(Reuters) - U.S. bitcoin miner Core Scientific received court approval on Thursday to fund its Chapter 11 case with a $37.5 million loan from a group of existing creditors.
U.S. Bankruptcy Judge David Jones approved Core Scientific's bankruptcy loan on an interim basis at a court hearing in Houston, Texas. The company will seek final approval of the loan and permission to borrow an additional $37.5 million in January, although the company's attorney said it is open to better financing offers from other lenders.
Kris Hansen, who represents the creditors extending the new loan, said in court that existing stakeholders continue to have faith in Core Scientific's long-term viability despite the company's recent challenges and bitcoin's falling price.
After rapid growth in 2020 and 2021, bitcoin - the most popular digital currency by far - is down more than 60% this year, pressuring the crypto mining sector.
Austin, Texas-based Core Scientific filed for bankruptcy on Wednesday, blaming the sharp decline in bitcoin prices, rising energy costs for bitcoin mining and a $7 million unpaid debt from U.S. crypto lender Celsius Network, one of its biggest customers.
The company said in court filings that it would not liquidate and intends to pursue a restructuring backed by creditors who hold over 50% of the company's convertible notes.
It is one of the largest cryptocurrency mining companies in the United States, and it mints bitcoins both for itself and for customers, such as Celsius, which owns computers at Core Scientific's facilities.
Celsius, which filed for bankruptcy protection in July, had argued that U.S. bankruptcy law prevented Core Scientific from charging it for higher electricity costs under the two companies' bitcoin mining agreement. Now that Core Scientific is also bankrupt, attorneys for both companies said at the hearing they hoped to settle the dispute.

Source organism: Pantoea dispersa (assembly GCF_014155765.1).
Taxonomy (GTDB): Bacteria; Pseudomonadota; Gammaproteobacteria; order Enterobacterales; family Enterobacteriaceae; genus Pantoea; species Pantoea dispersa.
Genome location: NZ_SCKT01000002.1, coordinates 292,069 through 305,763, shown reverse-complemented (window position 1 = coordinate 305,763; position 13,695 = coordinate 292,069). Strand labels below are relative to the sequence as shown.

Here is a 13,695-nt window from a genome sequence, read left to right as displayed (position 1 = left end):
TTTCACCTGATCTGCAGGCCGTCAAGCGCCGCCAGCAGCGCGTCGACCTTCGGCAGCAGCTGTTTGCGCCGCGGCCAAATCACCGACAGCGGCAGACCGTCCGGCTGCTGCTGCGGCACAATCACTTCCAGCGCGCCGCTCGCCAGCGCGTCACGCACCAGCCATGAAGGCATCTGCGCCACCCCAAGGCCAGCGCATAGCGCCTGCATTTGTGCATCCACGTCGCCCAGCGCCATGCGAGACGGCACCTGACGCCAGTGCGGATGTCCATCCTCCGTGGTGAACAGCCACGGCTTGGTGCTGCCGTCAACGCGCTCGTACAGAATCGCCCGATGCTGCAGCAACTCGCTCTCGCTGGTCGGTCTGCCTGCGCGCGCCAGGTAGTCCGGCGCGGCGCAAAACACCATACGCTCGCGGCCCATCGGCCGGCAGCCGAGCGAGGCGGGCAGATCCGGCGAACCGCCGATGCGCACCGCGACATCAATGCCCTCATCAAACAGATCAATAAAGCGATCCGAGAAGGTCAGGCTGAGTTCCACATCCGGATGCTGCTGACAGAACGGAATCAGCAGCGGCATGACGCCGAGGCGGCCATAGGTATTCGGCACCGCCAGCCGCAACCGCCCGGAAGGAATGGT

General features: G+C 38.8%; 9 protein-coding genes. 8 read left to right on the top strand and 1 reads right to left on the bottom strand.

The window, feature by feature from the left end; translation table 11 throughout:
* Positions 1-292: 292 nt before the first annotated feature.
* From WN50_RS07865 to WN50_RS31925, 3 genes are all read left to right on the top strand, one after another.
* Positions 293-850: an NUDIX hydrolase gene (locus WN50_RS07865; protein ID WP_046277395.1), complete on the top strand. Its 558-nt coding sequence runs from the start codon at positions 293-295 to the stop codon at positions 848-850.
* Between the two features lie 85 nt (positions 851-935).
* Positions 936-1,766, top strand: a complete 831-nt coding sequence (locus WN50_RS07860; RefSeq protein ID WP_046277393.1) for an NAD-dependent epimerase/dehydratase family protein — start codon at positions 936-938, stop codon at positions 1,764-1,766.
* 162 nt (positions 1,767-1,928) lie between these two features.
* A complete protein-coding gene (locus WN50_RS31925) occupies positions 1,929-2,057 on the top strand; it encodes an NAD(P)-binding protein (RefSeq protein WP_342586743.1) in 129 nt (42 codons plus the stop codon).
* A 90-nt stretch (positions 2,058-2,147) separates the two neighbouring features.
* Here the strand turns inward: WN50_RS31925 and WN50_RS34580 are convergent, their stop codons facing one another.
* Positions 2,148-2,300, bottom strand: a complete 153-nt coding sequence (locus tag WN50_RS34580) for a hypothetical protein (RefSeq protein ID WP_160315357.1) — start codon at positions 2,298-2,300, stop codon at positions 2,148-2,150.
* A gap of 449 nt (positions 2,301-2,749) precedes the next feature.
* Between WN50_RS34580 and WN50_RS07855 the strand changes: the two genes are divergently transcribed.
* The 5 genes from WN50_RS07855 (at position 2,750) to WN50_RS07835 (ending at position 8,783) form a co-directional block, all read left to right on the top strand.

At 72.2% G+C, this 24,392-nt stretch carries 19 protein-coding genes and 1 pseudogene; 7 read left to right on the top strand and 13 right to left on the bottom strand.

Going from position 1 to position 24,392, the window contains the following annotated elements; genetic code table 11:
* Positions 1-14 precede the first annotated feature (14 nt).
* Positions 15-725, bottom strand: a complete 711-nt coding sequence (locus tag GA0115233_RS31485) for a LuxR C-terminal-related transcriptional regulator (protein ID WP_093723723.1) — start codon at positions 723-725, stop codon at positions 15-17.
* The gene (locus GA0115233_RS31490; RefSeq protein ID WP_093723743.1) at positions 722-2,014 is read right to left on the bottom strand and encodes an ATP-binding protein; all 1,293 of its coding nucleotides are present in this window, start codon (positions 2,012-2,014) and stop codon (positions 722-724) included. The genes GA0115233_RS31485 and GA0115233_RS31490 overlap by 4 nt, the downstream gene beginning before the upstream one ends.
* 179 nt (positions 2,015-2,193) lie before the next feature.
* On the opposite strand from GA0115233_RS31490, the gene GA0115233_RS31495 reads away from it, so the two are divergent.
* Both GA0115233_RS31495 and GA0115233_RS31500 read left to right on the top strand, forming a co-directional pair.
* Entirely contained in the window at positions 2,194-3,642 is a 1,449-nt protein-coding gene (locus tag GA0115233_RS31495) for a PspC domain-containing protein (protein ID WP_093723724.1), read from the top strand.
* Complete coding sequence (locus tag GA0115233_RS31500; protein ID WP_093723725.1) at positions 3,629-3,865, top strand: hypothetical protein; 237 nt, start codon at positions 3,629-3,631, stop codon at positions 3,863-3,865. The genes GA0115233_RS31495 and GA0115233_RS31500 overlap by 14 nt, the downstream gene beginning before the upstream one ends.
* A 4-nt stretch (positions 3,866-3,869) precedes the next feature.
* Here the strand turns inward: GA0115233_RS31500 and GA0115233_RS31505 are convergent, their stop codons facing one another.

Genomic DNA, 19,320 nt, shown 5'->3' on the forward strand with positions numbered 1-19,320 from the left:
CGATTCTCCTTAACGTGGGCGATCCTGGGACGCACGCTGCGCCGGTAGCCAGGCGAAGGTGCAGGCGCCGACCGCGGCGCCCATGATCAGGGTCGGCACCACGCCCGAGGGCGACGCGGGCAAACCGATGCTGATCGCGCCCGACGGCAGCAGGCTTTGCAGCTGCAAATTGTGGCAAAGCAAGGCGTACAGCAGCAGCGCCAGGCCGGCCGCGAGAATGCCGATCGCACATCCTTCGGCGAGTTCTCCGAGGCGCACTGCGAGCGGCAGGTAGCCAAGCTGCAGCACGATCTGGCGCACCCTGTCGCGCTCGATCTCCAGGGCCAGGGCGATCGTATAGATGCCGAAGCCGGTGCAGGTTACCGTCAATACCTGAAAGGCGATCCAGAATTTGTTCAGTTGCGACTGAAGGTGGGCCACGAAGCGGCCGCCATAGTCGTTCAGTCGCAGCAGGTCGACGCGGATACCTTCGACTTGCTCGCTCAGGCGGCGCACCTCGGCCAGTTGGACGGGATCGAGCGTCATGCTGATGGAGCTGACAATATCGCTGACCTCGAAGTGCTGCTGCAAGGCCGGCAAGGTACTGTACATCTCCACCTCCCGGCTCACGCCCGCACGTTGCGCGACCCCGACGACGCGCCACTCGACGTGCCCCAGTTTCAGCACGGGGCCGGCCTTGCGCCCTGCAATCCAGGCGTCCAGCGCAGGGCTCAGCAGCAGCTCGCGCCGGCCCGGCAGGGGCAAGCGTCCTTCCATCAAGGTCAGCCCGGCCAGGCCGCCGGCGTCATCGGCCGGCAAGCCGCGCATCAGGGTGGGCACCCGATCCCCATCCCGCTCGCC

Celsius is "very invested in the long-term future of Core," said Chris Koenig, an attorney for Celsius.
BlockFi, a crypto lender which filed for bankruptcy late last month, was part of a group that provided a $54 million loan to finance some of Core Scientific's equipment purchases.
Matt Ferris, an attorney for BlockFi, said Thursday that Core Scientific should continue to pay equipment lenders during the Chapter 11 case, to protect them against the loss or degradation of their collateral.
The case is Core Scientific Inc., U.S. Bankruptcy Court for the Southern District of Texas, No. 22-90341.
For Core Scientific: Ray Schrock of Weil, Gotshal & Manges LLP
For the ad hoc group of convertible noteholders: Kris Hansen of Paul Hastings
For Celsius: Chris Koenig of Kirkland & Ellis
For BlockFi: Matt Ferris of Haynes & Boone
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